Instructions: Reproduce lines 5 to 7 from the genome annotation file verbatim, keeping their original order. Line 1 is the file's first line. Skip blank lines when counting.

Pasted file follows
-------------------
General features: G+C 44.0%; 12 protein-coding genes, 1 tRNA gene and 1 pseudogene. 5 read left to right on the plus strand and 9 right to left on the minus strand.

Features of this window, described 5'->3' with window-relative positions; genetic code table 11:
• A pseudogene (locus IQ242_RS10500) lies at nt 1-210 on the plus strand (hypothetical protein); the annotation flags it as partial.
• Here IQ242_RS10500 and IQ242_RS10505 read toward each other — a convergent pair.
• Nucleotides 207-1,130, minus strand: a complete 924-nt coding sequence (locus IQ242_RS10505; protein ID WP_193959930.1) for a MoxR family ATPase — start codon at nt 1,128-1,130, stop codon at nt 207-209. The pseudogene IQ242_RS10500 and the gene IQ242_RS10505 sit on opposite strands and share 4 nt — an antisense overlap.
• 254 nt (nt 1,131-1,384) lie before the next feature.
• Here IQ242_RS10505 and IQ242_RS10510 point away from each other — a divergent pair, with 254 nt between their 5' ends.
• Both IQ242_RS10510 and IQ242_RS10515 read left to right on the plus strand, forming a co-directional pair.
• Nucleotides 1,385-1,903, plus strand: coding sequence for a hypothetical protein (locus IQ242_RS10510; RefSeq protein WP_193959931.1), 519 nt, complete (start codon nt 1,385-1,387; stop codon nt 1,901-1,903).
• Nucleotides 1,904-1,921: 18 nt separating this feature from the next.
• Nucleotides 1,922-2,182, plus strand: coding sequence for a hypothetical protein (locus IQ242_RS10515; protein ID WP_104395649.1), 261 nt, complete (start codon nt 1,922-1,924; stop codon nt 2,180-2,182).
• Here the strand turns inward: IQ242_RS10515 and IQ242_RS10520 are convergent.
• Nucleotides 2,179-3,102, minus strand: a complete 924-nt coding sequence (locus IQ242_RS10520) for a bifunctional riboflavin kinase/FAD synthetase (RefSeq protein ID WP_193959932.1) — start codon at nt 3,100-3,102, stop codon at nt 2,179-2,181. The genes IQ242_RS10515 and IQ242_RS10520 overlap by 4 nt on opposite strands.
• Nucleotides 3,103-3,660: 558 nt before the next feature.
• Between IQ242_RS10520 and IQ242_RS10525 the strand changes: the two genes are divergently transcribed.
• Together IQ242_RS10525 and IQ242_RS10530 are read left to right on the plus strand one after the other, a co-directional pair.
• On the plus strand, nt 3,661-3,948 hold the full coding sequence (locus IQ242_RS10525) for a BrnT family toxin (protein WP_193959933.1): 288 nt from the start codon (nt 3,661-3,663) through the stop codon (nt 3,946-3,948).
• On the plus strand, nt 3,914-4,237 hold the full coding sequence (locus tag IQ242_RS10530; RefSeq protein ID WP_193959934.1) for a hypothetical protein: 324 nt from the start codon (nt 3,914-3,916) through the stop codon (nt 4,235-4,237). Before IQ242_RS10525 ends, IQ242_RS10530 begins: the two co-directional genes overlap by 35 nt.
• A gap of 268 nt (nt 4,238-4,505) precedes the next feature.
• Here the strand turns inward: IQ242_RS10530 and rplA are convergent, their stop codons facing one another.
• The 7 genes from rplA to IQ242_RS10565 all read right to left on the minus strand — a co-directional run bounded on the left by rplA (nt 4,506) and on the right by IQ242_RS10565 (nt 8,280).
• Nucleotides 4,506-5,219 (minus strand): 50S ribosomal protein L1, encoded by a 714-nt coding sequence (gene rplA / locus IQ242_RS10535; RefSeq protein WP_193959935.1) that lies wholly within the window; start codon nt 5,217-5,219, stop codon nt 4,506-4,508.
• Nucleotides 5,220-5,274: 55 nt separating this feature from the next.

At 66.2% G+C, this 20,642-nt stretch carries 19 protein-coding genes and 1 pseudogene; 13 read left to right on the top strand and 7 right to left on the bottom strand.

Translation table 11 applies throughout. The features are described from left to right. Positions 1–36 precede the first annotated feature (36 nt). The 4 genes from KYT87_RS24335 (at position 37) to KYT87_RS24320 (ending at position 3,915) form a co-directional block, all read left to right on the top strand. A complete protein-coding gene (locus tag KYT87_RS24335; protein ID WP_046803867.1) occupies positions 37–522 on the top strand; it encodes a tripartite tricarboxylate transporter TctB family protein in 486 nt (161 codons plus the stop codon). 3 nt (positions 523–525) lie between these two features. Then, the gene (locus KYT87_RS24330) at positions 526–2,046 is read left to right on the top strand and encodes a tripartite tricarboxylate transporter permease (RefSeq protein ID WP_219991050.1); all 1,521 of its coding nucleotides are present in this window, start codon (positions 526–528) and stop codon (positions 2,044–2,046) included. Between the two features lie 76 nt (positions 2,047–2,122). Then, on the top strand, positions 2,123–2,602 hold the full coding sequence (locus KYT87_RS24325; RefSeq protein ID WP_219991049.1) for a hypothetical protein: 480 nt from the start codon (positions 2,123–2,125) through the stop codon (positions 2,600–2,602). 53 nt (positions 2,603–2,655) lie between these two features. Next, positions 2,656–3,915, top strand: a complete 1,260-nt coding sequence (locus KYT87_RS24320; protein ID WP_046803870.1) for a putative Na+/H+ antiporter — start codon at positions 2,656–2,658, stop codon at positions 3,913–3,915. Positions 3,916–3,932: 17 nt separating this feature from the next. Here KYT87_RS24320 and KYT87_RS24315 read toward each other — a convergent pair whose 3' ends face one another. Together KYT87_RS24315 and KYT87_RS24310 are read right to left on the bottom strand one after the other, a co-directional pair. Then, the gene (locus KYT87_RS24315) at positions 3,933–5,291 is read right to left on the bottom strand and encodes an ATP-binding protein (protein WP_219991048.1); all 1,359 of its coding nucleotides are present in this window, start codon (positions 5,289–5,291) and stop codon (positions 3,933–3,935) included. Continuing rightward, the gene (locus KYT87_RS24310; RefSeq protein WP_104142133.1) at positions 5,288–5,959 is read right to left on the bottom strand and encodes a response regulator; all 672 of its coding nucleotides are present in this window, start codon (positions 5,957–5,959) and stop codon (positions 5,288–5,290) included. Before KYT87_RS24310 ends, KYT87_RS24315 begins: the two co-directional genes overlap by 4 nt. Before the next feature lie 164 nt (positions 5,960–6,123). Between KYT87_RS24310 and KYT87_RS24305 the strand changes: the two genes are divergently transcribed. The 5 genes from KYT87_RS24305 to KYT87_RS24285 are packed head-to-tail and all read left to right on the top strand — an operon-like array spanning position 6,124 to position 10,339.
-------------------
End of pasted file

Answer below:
• Nucleotides 207-1,130, minus strand: a complete 924-nt coding sequence (locus IQ242_RS10505; protein ID WP_193959930.1) for a MoxR family ATPase — start codon at nt 1,128-1,130, stop codon at nt 207-209. The pseudogene IQ242_RS10500 and the gene IQ242_RS10505 sit on opposite strands and share 4 nt — an antisense overlap.
• 254 nt (nt 1,131-1,384) lie before the next feature.
• Here IQ242_RS10505 and IQ242_RS10510 point away from each other — a divergent pair, with 254 nt between their 5' ends.